More than two dozen Native American students from across the country recently gathered at Colorado State University to research indigenous issues and prepare for the college application process during the university’s annual Native Education Forum.
At the forum, which ran from June 24-29, students worked for six days to research issues related to indigenous policies and issues in history, participated in discussions and attended sessions focused on college application preparation. The event ended in a formal forum where students present findings.
“I really like the work I’ve done in the small groups,” Talia Beeh, a junior from Buena High School in Ventura, California. “It’s been great to get to know students from other places and work on a big project together. Being on a university campus and going to lectures every day, I feel like is getting me ready for college. I’ve really enjoyed spending time on this beautiful campus.”
Eighteen tribal nations represented
Danita Ordaz, Native American recruitment and transition specialist with the Office of Admissions at CSU said this year’s group was one of the most tribally diverse groups since the Native Education Forum has been held at CSU, with 18 tribal nations represented.
“The program is completely free for students to attend,” Ordaz said. “It’s also one of our partnership programs on campus so students receive a scholarship if they attend CSU. We’ve seen a lot of students who go through the program matriculate to CSU and are now involved with the program as mentors or group leaders.”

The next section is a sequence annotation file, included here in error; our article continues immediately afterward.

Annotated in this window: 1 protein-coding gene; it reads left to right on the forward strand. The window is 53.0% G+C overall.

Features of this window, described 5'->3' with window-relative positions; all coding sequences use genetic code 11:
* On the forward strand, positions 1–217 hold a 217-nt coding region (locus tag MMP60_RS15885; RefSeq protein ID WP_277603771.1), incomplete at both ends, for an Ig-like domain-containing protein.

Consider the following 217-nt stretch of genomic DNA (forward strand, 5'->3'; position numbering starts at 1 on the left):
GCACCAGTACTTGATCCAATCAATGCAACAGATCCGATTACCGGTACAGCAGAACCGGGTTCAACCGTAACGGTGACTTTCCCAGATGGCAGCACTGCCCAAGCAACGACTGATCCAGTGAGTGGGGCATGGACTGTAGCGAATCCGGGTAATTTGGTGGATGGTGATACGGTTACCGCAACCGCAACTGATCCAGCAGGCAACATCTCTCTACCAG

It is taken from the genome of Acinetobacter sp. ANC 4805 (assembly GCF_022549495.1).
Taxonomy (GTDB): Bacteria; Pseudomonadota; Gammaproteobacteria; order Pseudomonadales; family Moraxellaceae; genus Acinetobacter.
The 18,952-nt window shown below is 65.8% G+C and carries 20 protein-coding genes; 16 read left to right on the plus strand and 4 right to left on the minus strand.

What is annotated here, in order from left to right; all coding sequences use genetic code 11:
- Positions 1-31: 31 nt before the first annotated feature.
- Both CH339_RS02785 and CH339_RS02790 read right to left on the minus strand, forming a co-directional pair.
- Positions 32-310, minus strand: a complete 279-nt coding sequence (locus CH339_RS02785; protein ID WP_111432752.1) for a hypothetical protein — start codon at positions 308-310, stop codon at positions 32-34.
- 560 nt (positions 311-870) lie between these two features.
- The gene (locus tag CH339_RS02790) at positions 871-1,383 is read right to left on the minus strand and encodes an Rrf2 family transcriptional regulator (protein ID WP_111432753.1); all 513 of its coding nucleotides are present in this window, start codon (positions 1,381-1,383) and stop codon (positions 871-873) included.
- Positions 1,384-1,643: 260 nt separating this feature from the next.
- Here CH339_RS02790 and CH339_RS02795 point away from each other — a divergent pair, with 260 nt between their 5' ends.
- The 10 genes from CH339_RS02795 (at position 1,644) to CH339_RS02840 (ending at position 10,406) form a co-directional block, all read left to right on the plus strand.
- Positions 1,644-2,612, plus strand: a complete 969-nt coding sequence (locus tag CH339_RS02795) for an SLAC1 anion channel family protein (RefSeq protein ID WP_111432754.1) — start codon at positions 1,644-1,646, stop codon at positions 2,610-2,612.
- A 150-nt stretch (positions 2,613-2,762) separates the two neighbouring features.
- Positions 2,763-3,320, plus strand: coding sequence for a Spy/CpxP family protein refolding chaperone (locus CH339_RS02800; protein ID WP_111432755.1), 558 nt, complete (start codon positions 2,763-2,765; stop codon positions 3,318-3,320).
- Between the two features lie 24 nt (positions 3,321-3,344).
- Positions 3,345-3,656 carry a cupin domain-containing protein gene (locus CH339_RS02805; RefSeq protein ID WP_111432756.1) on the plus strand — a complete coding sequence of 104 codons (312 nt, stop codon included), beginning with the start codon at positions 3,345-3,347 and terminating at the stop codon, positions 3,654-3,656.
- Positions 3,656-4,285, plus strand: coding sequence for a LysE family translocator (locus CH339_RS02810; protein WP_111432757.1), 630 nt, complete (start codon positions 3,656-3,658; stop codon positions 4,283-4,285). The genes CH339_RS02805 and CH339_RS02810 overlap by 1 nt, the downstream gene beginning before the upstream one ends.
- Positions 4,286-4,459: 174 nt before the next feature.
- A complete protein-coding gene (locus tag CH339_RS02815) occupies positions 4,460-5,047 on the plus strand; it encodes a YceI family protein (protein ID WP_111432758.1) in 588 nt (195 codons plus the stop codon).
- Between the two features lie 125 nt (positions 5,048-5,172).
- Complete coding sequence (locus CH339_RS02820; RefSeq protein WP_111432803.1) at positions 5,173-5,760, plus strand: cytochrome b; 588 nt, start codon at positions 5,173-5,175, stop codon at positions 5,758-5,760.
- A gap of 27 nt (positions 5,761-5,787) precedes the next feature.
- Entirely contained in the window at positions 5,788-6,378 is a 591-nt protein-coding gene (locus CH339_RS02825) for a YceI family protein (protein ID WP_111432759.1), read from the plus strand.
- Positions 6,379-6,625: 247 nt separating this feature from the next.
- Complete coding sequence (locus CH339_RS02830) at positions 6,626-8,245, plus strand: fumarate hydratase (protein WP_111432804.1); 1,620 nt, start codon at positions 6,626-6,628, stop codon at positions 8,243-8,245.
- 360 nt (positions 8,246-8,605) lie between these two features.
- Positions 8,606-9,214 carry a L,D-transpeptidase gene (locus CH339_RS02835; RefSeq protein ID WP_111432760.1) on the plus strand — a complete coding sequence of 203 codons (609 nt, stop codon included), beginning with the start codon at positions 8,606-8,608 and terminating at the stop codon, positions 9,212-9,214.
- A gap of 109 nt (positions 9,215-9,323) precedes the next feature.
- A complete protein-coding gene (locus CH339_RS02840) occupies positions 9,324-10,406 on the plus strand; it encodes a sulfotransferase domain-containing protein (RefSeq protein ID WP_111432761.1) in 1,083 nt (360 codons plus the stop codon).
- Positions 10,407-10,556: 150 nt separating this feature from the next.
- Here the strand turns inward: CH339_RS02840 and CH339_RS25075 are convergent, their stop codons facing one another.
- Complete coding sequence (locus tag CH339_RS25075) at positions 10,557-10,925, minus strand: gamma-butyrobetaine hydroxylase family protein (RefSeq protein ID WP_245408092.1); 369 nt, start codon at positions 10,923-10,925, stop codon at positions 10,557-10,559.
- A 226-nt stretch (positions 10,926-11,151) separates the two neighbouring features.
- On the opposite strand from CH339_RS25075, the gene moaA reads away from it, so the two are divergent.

The pre-collegiate program for Native scholars helps students gain valuable experience preparing for college life. Participants gain one college credit in Indigenous Studies.
“I don’t meet a lot of Native kids outside of New Mexico and it’s really cool to meet kids from other tribes and make those connections,” said Noah Begay, a senior from the Native American Community Academy in Albuquerque. “The Native Education Forum has given me a much better understanding of how college works and what the workload is like. The assistance I’ve been getting here to prepare for college has been so helpful. It’s been enlightening to see what steps I need to take to get to college. I love the size of this campus, there’s so much to see and explore here.”
In addition to researching issues related to the indigenous community, students also strengthen skills in public speaking, teamwork and leadership. CSU faculty, staff, and current students help facilitate the program.
“All students complete their application items so that when the fall comes they will be ready to apply to all the institutions they are interested in,” Ordaz said. “We host a reception at the end of the program where family members or support people are invited to campus to see all of the hard work their students have accomplished in the week, including their research presentations on contemporary Native issues and solutions.”
Hannah Medina, a senior from La Cueva High School in Albuquerque agreed.
“Along with getting ready for college, my main goal at the forum has been to get to know other people and where they come from,” she said. “I like learning about other people’s cultures. I have really felt accepted here, and I’ve made so many friends at the forum. CSU is my dream school.”